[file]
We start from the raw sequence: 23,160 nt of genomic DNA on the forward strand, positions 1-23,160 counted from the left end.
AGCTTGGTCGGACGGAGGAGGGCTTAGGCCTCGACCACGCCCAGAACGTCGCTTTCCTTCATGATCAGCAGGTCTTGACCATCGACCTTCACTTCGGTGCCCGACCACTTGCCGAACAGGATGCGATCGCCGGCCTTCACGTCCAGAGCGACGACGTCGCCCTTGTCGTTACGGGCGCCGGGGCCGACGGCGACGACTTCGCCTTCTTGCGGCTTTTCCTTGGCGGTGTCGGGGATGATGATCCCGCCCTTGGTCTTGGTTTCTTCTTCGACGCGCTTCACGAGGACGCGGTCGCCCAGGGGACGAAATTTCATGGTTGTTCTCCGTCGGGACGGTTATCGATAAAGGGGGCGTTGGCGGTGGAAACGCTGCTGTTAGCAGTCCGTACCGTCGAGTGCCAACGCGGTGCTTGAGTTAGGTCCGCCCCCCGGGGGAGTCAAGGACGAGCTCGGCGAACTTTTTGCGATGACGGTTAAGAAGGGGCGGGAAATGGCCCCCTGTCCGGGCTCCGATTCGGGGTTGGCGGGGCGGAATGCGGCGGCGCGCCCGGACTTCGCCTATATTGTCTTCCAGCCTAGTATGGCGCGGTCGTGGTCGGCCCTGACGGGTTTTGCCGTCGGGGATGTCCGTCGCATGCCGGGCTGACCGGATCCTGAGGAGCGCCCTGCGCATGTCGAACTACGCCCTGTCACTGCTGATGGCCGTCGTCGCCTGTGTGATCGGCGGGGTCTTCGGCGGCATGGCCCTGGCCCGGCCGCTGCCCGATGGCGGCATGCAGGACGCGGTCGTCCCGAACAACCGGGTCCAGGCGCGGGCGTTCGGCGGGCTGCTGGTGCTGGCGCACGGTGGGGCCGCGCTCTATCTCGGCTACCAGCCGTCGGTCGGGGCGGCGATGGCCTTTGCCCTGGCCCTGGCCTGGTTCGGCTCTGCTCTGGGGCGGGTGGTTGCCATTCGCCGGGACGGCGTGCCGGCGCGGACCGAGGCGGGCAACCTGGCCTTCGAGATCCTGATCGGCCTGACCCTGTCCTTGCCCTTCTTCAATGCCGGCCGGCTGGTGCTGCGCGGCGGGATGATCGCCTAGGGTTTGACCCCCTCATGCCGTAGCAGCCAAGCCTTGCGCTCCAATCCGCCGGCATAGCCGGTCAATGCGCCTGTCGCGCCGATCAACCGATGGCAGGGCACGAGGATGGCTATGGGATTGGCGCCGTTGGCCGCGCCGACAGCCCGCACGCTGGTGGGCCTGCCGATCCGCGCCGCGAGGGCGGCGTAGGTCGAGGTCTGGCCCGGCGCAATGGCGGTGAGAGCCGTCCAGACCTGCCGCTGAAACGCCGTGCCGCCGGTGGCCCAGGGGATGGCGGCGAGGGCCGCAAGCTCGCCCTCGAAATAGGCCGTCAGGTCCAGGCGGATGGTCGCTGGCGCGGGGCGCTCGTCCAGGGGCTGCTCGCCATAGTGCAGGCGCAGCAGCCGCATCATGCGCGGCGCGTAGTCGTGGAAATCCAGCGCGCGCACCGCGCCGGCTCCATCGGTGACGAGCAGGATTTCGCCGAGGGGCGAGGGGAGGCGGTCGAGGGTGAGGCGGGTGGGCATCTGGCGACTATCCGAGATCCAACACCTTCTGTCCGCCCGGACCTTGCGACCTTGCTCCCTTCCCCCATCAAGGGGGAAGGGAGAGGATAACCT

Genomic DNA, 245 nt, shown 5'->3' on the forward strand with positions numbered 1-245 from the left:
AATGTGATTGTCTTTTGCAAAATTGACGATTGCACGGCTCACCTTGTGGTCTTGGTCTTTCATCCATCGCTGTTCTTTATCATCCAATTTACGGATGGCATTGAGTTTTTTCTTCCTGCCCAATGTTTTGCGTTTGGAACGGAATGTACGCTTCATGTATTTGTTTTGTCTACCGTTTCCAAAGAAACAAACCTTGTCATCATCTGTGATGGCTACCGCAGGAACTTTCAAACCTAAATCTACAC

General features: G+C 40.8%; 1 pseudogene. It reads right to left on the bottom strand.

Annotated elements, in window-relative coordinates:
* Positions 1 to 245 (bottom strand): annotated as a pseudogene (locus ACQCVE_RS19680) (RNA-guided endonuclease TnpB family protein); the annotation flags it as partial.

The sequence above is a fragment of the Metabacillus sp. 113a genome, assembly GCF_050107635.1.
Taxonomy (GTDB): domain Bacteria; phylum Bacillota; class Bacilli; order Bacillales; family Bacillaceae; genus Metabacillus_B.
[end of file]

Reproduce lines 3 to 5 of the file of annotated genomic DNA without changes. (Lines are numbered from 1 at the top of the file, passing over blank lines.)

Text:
Genomic DNA, 245 nt, shown 5'->3' on the forward strand with positions numbered 1-245 from the left:
AATGTGATTGTCTTTTGCAAAATTGACGATTGCACGGCTCACCTTGTGGTCTTGGTCTTTCATCCATCGCTGTTCTTTATCATCCAATTTACGGATGGCATTGAGTTTTTTCTTCCTGCCCAATGTTTTGCGTTTGGAACGGAATGTACGCTTCATGTATTTGTTTTGTCTACCGTTTCCAAAGAAACAAACCTTGTCATCATCTGTGATGGCTACCGCAGGAACTTTCAAACCTAAATCTACAC

General features: G+C 40.8%; 1 pseudogene. It reads right to left on the bottom strand.